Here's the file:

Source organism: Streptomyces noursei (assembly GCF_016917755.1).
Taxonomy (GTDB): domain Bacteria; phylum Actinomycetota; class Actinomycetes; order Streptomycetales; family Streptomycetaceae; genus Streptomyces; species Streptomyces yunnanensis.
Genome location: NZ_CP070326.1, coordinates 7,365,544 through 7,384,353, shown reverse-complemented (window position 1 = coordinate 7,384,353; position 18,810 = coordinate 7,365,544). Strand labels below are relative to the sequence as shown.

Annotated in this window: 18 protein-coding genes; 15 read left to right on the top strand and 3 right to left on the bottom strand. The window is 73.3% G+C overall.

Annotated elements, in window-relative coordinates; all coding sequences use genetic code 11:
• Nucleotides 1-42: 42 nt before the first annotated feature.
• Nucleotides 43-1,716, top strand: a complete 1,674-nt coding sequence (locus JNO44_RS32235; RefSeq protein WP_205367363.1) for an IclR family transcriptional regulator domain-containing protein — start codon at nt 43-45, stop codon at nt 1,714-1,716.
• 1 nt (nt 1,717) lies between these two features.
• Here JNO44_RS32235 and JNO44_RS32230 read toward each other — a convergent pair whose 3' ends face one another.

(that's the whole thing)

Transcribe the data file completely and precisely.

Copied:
Source organism: Streptomyces noursei (assembly GCF_016917755.1).
Taxonomy (GTDB): domain Bacteria; phylum Actinomycetota; class Actinomycetes; order Streptomycetales; family Streptomycetaceae; genus Streptomyces; species Streptomyces yunnanensis.
Genome location: NZ_CP070326.1, coordinates 7,365,544 through 7,384,353, shown reverse-complemented (window position 1 = coordinate 7,384,353; position 18,810 = coordinate 7,365,544). Strand labels below are relative to the sequence as shown.

Annotated in this window: 18 protein-coding genes; 15 read left to right on the top strand and 3 right to left on the bottom strand. The window is 73.3% G+C overall.

Annotated elements, in window-relative coordinates; all coding sequences use genetic code 11:
• Nucleotides 1-42: 42 nt before the first annotated feature.
• Nucleotides 43-1,716, top strand: a complete 1,674-nt coding sequence (locus JNO44_RS32235; RefSeq protein WP_205367363.1) for an IclR family transcriptional regulator domain-containing protein — start codon at nt 43-45, stop codon at nt 1,714-1,716.
• 1 nt (nt 1,717) lies between these two features.
• Here JNO44_RS32235 and JNO44_RS32230 read toward each other — a convergent pair whose 3' ends face one another.